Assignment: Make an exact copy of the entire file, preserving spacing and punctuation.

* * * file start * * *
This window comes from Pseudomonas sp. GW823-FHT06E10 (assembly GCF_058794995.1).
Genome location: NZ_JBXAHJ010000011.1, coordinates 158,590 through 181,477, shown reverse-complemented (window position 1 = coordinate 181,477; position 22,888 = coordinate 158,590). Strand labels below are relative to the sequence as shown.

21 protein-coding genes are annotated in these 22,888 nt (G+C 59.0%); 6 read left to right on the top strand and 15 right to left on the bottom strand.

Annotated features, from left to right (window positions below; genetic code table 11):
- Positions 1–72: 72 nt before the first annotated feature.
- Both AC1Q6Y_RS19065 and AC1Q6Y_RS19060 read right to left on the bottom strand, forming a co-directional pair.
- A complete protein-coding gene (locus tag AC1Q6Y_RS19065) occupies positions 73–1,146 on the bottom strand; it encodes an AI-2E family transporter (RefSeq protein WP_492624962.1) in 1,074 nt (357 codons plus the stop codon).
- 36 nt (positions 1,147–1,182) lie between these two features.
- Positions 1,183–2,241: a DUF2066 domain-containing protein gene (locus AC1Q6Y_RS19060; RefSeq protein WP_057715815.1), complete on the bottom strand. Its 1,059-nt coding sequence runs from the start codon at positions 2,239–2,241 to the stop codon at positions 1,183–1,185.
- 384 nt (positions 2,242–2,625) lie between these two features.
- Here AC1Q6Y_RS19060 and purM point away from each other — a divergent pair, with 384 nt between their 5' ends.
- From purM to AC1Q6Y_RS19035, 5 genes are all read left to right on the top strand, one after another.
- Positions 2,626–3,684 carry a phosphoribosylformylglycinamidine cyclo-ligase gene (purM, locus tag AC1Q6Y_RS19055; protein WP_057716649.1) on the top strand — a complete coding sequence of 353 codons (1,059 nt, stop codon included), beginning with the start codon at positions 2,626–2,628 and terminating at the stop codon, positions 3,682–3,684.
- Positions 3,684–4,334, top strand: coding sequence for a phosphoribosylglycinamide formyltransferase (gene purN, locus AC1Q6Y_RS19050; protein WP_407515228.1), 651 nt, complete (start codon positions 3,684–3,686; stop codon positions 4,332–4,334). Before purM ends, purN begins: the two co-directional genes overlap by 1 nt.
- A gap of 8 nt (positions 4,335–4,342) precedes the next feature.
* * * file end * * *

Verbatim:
This window comes from Pseudomonas sp. GW823-FHT06E10 (assembly GCF_058794995.1).
Genome location: NZ_JBXAHJ010000011.1, coordinates 158,590 through 181,477, shown reverse-complemented (window position 1 = coordinate 181,477; position 22,888 = coordinate 158,590). Strand labels below are relative to the sequence as shown.

21 protein-coding genes are annotated in these 22,888 nt (G+C 59.0%); 6 read left to right on the top strand and 15 right to left on the bottom strand.

Annotated features, from left to right (window positions below; genetic code table 11):
- Positions 1–72: 72 nt before the first annotated feature.
- Both AC1Q6Y_RS19065 and AC1Q6Y_RS19060 read right to left on the bottom strand, forming a co-directional pair.
- A complete protein-coding gene (locus tag AC1Q6Y_RS19065) occupies positions 73–1,146 on the bottom strand; it encodes an AI-2E family transporter (RefSeq protein WP_492624962.1) in 1,074 nt (357 codons plus the stop codon).
- 36 nt (positions 1,147–1,182) lie between these two features.
- Positions 1,183–2,241: a DUF2066 domain-containing protein gene (locus AC1Q6Y_RS19060; RefSeq protein WP_057715815.1), complete on the bottom strand. Its 1,059-nt coding sequence runs from the start codon at positions 2,239–2,241 to the stop codon at positions 1,183–1,185.
- 384 nt (positions 2,242–2,625) lie between these two features.
- Here AC1Q6Y_RS19060 and purM point away from each other — a divergent pair, with 384 nt between their 5' ends.
- From purM to AC1Q6Y_RS19035, 5 genes are all read left to right on the top strand, one after another.
- Positions 2,626–3,684 carry a phosphoribosylformylglycinamidine cyclo-ligase gene (purM, locus tag AC1Q6Y_RS19055; protein WP_057716649.1) on the top strand — a complete coding sequence of 353 codons (1,059 nt, stop codon included), beginning with the start codon at positions 2,626–2,628 and terminating at the stop codon, positions 3,682–3,684.
- Positions 3,684–4,334, top strand: coding sequence for a phosphoribosylglycinamide formyltransferase (gene purN, locus AC1Q6Y_RS19050; protein WP_407515228.1), 651 nt, complete (start codon positions 3,684–3,686; stop codon positions 4,332–4,334). Before purM ends, purN begins: the two co-directional genes overlap by 1 nt.
- A gap of 8 nt (positions 4,335–4,342) precedes the next feature.